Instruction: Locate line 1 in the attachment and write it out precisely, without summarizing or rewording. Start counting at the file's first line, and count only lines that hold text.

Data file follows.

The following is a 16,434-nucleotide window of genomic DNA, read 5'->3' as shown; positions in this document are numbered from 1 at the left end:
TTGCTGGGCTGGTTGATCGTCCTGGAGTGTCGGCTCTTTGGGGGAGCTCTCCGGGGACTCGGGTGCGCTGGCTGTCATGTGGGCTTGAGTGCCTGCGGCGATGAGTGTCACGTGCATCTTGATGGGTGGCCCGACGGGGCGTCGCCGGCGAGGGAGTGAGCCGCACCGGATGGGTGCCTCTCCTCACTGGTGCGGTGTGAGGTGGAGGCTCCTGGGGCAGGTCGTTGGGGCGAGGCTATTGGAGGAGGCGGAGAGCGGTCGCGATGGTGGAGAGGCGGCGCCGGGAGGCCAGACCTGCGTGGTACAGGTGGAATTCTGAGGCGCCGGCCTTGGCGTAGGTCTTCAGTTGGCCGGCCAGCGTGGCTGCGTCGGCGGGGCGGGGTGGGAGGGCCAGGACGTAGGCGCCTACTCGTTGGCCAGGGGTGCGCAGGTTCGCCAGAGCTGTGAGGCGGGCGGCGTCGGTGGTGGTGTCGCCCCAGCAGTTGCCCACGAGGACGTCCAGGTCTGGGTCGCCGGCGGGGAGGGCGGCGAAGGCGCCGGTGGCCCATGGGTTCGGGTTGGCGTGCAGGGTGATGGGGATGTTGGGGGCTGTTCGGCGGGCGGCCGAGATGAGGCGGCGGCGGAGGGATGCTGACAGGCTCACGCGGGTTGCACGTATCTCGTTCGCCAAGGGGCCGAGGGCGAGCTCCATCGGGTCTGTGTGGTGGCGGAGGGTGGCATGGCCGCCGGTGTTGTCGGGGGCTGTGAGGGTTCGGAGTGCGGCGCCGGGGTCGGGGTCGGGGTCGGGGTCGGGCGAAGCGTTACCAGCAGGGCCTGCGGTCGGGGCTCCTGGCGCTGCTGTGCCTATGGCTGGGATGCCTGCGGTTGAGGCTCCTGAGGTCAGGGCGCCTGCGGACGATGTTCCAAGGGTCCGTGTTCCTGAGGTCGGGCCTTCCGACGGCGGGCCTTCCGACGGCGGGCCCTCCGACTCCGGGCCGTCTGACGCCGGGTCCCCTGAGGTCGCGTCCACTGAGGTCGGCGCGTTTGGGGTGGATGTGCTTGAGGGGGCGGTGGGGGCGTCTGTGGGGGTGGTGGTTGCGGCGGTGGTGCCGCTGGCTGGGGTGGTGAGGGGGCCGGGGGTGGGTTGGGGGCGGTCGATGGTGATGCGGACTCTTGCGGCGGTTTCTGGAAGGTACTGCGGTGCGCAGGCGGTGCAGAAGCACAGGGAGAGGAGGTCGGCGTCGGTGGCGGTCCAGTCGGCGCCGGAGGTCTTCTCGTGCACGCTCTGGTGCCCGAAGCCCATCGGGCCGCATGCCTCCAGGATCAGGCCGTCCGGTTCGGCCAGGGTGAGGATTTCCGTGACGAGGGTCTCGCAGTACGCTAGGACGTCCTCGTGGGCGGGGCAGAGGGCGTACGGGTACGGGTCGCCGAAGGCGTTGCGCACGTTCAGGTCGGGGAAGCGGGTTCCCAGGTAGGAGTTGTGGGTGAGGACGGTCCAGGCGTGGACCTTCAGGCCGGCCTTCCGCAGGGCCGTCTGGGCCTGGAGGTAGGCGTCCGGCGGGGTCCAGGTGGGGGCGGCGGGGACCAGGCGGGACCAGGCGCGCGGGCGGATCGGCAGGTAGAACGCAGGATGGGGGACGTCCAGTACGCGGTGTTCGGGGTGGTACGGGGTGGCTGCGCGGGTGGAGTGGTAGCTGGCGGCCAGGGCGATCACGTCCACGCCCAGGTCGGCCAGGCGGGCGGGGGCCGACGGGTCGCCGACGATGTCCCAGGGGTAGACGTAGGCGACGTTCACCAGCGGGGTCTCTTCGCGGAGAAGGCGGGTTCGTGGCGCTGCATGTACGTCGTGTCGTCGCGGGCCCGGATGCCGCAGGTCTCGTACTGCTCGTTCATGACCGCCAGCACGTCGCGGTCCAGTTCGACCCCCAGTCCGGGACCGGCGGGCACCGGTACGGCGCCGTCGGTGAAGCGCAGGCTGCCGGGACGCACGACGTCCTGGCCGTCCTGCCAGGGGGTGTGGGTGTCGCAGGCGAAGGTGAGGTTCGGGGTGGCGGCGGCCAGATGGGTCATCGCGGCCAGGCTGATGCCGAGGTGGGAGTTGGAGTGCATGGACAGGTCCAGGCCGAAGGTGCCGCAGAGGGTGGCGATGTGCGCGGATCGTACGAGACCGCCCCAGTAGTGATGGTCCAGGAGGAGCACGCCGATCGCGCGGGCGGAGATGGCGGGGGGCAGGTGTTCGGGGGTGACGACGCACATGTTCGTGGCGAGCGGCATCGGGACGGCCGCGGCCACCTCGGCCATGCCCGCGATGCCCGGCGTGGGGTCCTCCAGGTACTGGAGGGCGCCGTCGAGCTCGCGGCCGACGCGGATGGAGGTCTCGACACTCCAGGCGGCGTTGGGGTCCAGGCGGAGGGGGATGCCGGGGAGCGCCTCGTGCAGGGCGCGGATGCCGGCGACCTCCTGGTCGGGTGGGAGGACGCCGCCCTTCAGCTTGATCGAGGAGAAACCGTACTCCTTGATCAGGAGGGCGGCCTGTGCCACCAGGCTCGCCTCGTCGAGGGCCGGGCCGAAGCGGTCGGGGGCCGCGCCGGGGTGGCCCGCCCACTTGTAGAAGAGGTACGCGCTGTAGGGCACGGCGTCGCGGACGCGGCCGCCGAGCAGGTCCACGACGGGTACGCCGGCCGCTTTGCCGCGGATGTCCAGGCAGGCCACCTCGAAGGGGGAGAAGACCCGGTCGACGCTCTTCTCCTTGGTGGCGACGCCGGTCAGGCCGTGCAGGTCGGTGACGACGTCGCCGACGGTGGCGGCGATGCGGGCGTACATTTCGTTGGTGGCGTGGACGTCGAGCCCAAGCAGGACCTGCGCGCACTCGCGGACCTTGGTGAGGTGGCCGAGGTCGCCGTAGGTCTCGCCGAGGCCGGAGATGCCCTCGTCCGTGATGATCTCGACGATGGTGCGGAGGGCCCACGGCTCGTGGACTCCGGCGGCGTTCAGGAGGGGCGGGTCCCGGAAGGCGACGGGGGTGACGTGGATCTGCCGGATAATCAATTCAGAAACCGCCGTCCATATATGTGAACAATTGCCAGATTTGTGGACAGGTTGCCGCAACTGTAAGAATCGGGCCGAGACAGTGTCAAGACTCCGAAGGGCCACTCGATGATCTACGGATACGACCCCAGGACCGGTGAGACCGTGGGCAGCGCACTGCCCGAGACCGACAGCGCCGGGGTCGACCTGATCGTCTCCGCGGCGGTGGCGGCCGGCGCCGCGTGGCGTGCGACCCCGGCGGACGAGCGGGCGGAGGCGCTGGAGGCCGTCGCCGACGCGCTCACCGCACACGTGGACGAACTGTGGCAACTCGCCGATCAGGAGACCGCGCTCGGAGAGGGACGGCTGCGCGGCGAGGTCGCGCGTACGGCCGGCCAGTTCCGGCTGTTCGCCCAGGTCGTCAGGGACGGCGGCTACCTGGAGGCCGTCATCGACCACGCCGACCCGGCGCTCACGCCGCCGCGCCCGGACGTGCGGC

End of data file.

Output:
The following is a 16,434-nucleotide window of genomic DNA, read 5'->3' as shown; positions in this document are numbered from 1 at the left end: